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Can A Republican Be Governor Again In California? Kevin Faulconer Will Try To Carve Arnold-esque Path

Former San Diego mayor Kevin Faulconer announced his candidacy for California governor at a press conference at an elementary school in San Pedro on Feb. 2. (Libby Denkmann/LAist)
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It's a strange situation for a politician: announcing a campaign for an election that may not materialize.

Pledging to usher in a "California comeback," Republican and former San Diego Mayor Kevin Faulconer has jumped headlong into that unknown, officially declaring his long-expected candidacy for governor of California -- either for a recall election targeting Gov. Gavin Newsom, which has yet to qualify but could come as soon as August, or the regularly scheduled 2022 gubernatorial primary.

Faulconer rolled up in a school bus to a Tuesday morning press conference outside a public school in San Pedro, saying: "Our problem isn't with our people. Our problem is with our government." He added that "public schools should begin safely opening now. It just goes to show Gavin Newsom has botched the basics ... and he must be replaced."

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The announcement came on the same morning that a new pollindicates declining approval of Newsom's performance.

Faulconer also defended his record on fighting homelessness in San Diego. The former mayor has said the crisis was a turning point that spurred city leaders to action, including opening bridge shelters and safe parking lots. Last year, he was praised for temporarily converting part of the massive downtown convention center into a homeless shelter.

But critics who spoke to the Times of San Diego said Faulconer's tenure was marked by police cracking down on homeless people and criminalizing camping on the street. Homeless advocates argued that muddied the waters of data indicating the number of unsheltered people in San Diego dropped by double digits between 2019 and 2020, because those people may have been driven into hiding by aggressive enforcement.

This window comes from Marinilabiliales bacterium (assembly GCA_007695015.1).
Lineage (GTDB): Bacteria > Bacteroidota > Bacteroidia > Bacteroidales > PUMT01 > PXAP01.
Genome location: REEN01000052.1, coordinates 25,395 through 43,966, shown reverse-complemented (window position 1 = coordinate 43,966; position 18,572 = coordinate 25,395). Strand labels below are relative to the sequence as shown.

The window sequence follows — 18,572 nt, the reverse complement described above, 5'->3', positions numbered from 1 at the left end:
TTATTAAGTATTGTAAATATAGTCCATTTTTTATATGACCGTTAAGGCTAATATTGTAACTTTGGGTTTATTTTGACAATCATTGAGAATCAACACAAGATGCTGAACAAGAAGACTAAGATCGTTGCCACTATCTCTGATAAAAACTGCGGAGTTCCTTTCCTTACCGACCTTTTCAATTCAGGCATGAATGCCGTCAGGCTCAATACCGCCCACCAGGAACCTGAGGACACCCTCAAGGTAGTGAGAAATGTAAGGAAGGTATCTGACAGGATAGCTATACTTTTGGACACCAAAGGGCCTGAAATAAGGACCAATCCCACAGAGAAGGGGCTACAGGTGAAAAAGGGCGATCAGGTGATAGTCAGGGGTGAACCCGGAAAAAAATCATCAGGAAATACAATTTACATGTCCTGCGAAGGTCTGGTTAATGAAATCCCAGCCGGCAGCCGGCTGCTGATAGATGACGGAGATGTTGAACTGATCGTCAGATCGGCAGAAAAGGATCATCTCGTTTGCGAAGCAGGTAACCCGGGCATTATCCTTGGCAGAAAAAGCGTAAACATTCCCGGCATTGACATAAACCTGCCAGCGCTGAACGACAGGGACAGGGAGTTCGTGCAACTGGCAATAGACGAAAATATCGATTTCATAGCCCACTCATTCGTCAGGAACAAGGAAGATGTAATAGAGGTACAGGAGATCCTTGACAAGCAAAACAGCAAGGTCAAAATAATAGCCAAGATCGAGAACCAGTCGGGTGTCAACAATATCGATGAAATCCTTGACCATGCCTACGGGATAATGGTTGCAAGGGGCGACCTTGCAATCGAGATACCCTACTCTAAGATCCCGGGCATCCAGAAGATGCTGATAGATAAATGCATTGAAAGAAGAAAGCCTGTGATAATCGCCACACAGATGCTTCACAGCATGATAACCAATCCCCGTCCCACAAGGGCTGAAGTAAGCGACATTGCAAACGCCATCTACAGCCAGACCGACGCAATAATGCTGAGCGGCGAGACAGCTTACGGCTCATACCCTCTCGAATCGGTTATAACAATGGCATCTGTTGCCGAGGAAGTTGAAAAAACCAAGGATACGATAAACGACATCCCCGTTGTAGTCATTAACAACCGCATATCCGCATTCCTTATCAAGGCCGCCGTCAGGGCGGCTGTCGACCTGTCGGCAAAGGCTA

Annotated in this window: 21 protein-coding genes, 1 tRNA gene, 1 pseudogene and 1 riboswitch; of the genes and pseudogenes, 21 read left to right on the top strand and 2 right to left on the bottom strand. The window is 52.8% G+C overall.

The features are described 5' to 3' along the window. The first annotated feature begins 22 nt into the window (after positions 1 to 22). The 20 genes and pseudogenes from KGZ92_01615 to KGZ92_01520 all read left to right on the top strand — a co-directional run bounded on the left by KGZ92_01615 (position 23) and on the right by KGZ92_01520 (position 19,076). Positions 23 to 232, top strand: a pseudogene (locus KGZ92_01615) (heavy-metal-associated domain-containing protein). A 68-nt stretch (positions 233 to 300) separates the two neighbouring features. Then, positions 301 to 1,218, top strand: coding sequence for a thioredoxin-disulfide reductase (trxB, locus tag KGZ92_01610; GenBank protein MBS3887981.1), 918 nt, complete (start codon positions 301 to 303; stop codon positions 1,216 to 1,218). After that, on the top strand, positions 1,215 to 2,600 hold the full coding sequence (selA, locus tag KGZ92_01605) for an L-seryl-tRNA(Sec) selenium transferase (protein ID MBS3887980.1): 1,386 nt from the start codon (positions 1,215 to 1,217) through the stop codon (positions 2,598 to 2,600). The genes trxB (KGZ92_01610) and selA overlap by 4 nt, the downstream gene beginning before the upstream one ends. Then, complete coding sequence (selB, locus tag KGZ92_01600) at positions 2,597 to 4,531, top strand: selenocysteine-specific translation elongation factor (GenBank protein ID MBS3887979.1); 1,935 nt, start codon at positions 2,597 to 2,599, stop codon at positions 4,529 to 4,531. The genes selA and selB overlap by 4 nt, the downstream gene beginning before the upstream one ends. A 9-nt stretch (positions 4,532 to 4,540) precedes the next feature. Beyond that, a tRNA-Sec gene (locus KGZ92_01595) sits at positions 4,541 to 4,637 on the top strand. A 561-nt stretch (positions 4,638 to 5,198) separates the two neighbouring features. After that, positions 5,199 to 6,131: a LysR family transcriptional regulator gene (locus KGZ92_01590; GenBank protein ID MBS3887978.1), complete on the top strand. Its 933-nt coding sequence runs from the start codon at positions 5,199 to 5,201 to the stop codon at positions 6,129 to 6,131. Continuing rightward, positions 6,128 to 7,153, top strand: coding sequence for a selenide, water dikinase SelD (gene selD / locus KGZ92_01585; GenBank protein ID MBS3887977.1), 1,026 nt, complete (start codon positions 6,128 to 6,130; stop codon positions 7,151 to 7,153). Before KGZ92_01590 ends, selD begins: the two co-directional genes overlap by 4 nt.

At his press conference, Faulconer said he was proud of his actions: "I did not allow tents on the sidewalk in San Diego, because I believe that if you allow someone to live in a tent on your sidewalk, you're comdemning them to die in that tent."

It's a message that echoed his campaign video, in which Faulconer is seen driving past homeless encampments, saying: "Governor, letting people live on the streets isn't compassion. Sending billions in unemployment checks to criminals isn't prosperity. Partying with lobbyists during your lockdown isn't leadership."

The last point took a dig at Newsom's broadly panned dinner at the Michelin-starred French Laundry restaurant in the Napa Valley, which appeared to violate the state's safety guidelines.

The Governor has since apologized, and said the dinner was a "bad mistake" -- but it's one many voters won't easily forget, says Carl Luna, political science professor at San Diego Mesa College.

"Short of drop-kicking a baby seal, it'd be hard to turn people against you more than to take advantage of high class things you have access to while most people are stuck at home during a quarantine crisis," Luna says.

Faulconer joins another Republican, John Cox, who ran unsuccessfully against Newsom in 2018 and has said he plans to wage another campaign. Cox, a businessman who lost to Newsom by more than 23 points, has also pumped $50,000 into the recall campaign.

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On paper, a GOP candidate has a snowball's chance in Death Valley of becoming Governor of California, where Republicans make upless than a quarter of registered voters. But there is a recent precedent here.

Democratic Gov. Gray Davis was recalled in 2003 and replaced by a Republican. According to political consultant Dan Schnur, the recall qualified "because of the fervor of grassroots conservative activists, but ultimately, it was a much more centrist candidate, Arnold Schwarzenegger, who prevailed."

"Faulkner's positioning himself the same way that Schwarzenegger did 17 years ago, but on a much more challenging political landscape," says Schnur, who has worked for Republican campaigns and now teaches political communication at USC's Annenberg School. "This California is a much deeper shade of blue now than it was [in 2003]."